Moreover, for the sake of shared prosperity in the Asia Pacific, in line with the needs of ASEAN and Pacific Island countries, effective support measures will be sought and implemented collectively.
Today, we, the three leaders, affirmed our commitment to the trilateral partnership towards a new era and possibilities thereof.
Grounded in the core values of freedom, human rights, and the rule of law, a strong alliance of values among Korea, the U.S., and Japan will help build a world that’s more peaceful and prosperous by serving as a sturdy foundation.
Mr. President, I thank you once again for your hospitality. Next time, I hope that we will be reunited in the Republic of Korea.
Thank you. (Applause.)
MODERATOR: Distinguished guests, the Prime Minister of Japan.
PRESIDENT BIDEN: President.
PRIME MINISTER KISHIDA: (As interpreted.) Thank you. First of all, in Maui, Hawaii, wildfires caused devastating damage. I express my sympathy, and I really pray for the peace of those who have lost their lives.
In order to offer support, a total of $2 million worth of support by our country has been decided. And the full — the relief for the affected people and for the earliest recovery of the affected areas, Japan will proactively do our contribution.
Today, I have visited Camp David, and the three of us have spent a truly meaningful time. I expressed my heartfelt gratitude to Joe for the kind invitation.
Together with Joe and President Yoon, this has been a precious opportunity for myself to further deepen the relationship of trust and confidence. For the first time ever, instead of in the sidelines of multilateral conferences, we have held the trilateral summit on a standalone basis.
Here at Camp David, numerous historical meetings have taken place. And it is a huge honor to have printed a fresh page in its history with this meeting.
The foundation of the trilateral collaboration are the solid, firm, bilateral relationships. The three of us have understood this more than anyone else and have executed our understanding in practice.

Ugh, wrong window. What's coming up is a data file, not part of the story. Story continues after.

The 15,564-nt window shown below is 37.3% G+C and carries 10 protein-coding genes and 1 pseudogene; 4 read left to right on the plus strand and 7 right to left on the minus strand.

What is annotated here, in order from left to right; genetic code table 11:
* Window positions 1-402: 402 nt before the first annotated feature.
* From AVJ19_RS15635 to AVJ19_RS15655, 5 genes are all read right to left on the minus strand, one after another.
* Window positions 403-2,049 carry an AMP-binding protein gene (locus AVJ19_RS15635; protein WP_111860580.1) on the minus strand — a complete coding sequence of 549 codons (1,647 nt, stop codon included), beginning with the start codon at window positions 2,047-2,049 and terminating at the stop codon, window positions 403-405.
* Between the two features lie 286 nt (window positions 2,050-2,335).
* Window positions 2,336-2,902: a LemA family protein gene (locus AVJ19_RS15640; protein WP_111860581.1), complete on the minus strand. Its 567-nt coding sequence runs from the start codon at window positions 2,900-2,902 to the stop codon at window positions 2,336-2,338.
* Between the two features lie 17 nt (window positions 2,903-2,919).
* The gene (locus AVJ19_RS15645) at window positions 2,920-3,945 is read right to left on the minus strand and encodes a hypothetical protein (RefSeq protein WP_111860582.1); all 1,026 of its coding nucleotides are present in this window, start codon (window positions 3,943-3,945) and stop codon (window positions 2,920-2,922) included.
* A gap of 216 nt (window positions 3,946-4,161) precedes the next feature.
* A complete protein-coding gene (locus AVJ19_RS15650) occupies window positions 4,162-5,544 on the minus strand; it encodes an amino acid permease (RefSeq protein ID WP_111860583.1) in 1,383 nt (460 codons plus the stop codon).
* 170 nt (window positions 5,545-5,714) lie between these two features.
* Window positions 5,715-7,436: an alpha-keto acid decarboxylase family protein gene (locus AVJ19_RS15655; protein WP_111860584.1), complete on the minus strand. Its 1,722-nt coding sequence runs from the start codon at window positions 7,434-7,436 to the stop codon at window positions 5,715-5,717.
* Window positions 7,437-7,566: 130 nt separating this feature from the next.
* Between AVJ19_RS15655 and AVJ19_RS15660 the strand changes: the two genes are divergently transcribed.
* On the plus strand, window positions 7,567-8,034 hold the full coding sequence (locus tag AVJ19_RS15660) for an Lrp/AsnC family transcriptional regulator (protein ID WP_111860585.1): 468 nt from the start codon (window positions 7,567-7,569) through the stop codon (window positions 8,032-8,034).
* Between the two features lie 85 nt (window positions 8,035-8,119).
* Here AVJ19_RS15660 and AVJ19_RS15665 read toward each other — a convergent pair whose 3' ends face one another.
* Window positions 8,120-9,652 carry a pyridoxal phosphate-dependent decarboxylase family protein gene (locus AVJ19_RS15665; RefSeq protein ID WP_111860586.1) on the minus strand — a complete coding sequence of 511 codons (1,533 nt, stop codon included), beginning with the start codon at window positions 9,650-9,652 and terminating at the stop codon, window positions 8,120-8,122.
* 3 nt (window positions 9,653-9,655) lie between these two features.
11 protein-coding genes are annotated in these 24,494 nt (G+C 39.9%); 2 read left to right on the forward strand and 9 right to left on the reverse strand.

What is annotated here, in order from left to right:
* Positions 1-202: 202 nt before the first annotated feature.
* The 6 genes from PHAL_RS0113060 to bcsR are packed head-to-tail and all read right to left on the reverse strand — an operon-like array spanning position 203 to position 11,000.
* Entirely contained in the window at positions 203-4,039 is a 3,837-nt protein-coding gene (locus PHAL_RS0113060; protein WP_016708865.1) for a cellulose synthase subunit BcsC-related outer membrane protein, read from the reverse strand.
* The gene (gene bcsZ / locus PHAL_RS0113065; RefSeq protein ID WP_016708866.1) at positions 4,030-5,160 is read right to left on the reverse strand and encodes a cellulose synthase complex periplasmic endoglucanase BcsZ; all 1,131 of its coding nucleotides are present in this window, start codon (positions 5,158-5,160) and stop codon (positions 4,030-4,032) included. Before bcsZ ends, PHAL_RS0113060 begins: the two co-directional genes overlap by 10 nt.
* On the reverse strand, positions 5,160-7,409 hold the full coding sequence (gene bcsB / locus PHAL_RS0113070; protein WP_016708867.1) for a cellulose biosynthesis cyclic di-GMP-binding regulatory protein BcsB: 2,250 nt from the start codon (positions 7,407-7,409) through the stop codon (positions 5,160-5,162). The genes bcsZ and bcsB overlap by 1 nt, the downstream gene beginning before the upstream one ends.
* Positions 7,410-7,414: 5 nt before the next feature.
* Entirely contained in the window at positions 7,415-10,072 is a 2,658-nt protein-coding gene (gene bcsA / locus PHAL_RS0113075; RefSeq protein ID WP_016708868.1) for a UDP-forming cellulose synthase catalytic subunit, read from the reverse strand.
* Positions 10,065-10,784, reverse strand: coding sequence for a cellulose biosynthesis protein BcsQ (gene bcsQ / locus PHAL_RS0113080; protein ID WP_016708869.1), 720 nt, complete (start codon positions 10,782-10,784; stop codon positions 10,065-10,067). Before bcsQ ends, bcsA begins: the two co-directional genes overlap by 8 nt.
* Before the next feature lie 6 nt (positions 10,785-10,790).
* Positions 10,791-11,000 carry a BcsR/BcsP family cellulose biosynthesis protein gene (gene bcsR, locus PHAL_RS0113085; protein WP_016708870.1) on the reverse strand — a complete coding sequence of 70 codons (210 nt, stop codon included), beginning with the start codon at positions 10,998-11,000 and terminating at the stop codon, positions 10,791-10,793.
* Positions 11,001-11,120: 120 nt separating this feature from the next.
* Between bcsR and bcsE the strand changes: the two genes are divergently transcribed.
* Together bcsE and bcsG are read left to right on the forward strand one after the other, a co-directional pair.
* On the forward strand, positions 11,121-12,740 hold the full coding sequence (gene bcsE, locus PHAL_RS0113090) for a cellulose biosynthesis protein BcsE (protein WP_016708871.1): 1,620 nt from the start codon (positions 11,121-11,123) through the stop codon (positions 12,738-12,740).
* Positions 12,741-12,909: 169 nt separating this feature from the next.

In January of this year, I visited the United States, and later, President Yoon visited Japan in March and then to the U.S. in April. And in May, I myself traveled to South Korea, and we have bolstered our mutual relationship.
At the moment, the free and open international order, based on the rule of law, is in crisis. Due to Russia’s aggression of Ukraine, the international order is shaken from its foundation. The unilateral attempt to change the status quo by force in the East and South China Seas are continuing. And the nuclear and missile threat of North Korea is only becoming ever larger.
Under such circumstances, to make our trilateral strategic collaboration blossom and bloom is only logical and almost inevitable and is required in this era.
The three of us here today declare our determination to pioneer the new era of Japan, U.S., ROK partnership.
How we will advance the cooperation of our three countries going forward, I will discuss from three perspectives.
Firstly, the coordination between the Japan-U.S. and the U.S.-ROK alliances will be reinforced, and trilateral security cooperation will be brought to a new height.
At this meeting, we agreed to hold the Japan-U.S.-ROK multidomain joint exercises on an annual basis. Furthermore, regarding the real-time sharing of North Korea’s missile warning information that we agreed last November, the initial steps have been implemented and an important first step has been advanced towards the launch of the mechanism by the end of the year.
We also agreed on the establishment of the working group on North Korea cyber activities, considered to be the source of finance for nuclear and missile development and on other matters.
The second point is the promotion of cooperation between the United States, Japan, and South Korea and the expansion of their areas of cooperation regarding the response to North Korea.